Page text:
By Habib Siddiqui
Dear Professor Faust,
I am shocked to learn that Harvard University has honored Aung San Suu Kyi, the de-facto civilian leader of Burma (Myanmar), with Harvard Foundation’s “2016 Harvard Peter J. Gomes Humanitarian Award” on September 17. The award reminds me of President Obama’s winning the Nobel Peace Prize soon after getting elected to the highest office in the USA. As you may agree the award was a premature one and only tarnished the image of the Nobel Prize for Peace.
Similarly, the Harvard Humanitarian Award to Ms. Suu Kyi is highly problematic, let alone being premature. As to why I feel this way, please, consider the following points –
1. Aung San Suu Kyi is undeserving of such an award since for years she has been unconscionably silent on the serious plight of the Rohingya people of Myanmar, ‘one of the most persecuted peoples’ on earth according to the UN. The indigenous Rohingya are victims of an on-going genocide according to human rights groups and international law experts. Every year, tens of thousands of Rohingya flee persecution in Burma and make perilous journeys in rickety boats to seek refuge in other Southeast Asian countries. Many, however, have perished in their pursuit of better lives, while others fall victim to human traffickers.
2. During the 2015 general election, Suu Kyi and her NLD party failed to field a single Muslim candidate [out of the over 1,150 candidates that her party fielded]. Her decision shows that she was not a leader who values inclusion of either races or ethnicities, but rather a leader who seemed to promote exclusion.
3. Suu Kyi has equivocated on the plight of Rohingya vis-a-vis the Rakhine. She has claimed and implied parity in rights abuses, and origin for the spread of violence. All rights groups and neutral observers note that the primary victims of state and mob violence have been the Rohingya.
4. Suu Kyi’s NLD party, and the recently announced Advisory Commission has stated that the Rohingya issue is “not a priority” for the government. How could a serious humanitarian issue like the Rohingya problem that has led to the forced displacement of nearly a quarter million people be not a priority for Myanmar’s government?
5. In her selection of the members of the Kofi Annan Commission, not a single Rohingya was included, while two Rakhine representative who have made anti-Rohingya and pro-genocide statements have been appointed. Such a gross display of unfairness can’t be skirted off as being an oversight on the part of Suu Kyi.
6. A humanitarian’s heart bleeds hearing or seeing the plight of persecuted people. Sadly, Suu Kyi has never visited a single Rohingya IDP camp. As you may know, 150,000 Rohingya remain in what has been described as deplorable “21st-centruy concentration camps” by the New York Times. Her attitude on the plight of the Rohingya people is inexcusable.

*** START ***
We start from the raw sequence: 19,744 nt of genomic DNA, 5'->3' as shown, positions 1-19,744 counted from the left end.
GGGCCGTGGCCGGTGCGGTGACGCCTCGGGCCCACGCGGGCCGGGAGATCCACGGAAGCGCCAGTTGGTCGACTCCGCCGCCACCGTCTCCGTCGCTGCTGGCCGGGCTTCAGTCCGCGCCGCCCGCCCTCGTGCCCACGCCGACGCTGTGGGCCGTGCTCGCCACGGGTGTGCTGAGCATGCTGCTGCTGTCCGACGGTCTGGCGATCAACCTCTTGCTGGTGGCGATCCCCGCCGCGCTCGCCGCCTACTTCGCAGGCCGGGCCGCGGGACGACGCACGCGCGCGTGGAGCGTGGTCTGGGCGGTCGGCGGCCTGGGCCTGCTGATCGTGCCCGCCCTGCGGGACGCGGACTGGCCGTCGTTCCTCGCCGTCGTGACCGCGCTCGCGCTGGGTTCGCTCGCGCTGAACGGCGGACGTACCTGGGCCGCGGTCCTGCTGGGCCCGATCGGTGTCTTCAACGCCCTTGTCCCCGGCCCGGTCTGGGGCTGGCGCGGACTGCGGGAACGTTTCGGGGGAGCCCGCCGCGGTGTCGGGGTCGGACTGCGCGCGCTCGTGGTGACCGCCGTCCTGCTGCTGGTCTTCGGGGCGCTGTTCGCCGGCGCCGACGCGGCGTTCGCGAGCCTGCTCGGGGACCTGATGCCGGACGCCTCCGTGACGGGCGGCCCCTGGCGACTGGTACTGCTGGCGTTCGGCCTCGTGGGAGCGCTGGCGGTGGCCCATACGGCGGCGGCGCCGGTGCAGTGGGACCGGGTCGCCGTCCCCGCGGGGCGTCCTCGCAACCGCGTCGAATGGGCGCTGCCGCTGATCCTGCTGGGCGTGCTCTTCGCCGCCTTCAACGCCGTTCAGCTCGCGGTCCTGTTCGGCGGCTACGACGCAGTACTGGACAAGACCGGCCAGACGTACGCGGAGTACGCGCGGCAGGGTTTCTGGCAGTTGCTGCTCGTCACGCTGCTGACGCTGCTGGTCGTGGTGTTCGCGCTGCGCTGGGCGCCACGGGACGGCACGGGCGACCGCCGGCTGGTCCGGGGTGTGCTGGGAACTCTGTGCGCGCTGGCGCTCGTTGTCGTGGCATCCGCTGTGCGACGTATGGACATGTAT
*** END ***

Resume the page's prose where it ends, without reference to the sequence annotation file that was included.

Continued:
7. Suu Kyi has been widely accused of bigotry. You may recall a report of Suu Kyi expressing bigoted anti-Muslim sentiments emerged from a new book detailing an encounter with BBC reporter Mishal Hussain, after which Suu Kyi was heard saying, “No one told me I would be interviewed by a Muslim.” Such bigoted statements are not the ones expected of a humanitarian, and surely not of someone who has been honored Harvard Humanitarian of the Year.
8. Suu Kyi’s NLD party has never been pluralistic, and continues to demean or degrade the rights of non-Buddhists in multi-racial, – religious Burma. Aung Ko, NLD religious affairs appointee, calls Burmese Muslims, “associate citizens” implying they are not full citizens. Suu Kyi does not condemn or repudiate Ko for such statements that belie facts.
9. Suu Kyi and her NLD party have been accused of being willing partners to the eliminationist policy, carried out by the earlier governments against religious and ethnic minorities like the Rohingya. The Buddhist sangha – MaBaTha – have been playing a major role in that ‘slow’ genocide. Instead of disciplining MaBaTha and its terrorist monk Wirathu, Aung Ko has met the Buddhist monk, Wirathu, seemingly to pay respect to the hate group leader. As a leader, Suu Kyi has failed to set higher expectations for her party leaders.
10. As the Lincoln Professor of History, you know all too well that the denial of one’s self-identity is an epitome of intolerance. Suu Kyi not only prohibits the use of the name ‘Rohingya’ by which the Rohingya people of Myanmar self-identify in her country but caves to extremists and advises foreign nations not to use the name “Rohingya”. Such an arrogance is unacceptable from a humanitarian.
11. Suu Kyi has failed to address the numerous anti-Rohingya/anti-Muslim protests, violence and hatred that has fomented for years among nationalists and extremists.
12. In Suu Kyi’s Burma, Rohingyas still remain stateless without any of the rights enshrined in the UN Declaration of Human Rights.
As can be seen, Harvard University’s decision to honor Suu Kyi with such an award is unfortunate and reflects very poorly on the image of the Ivy League school.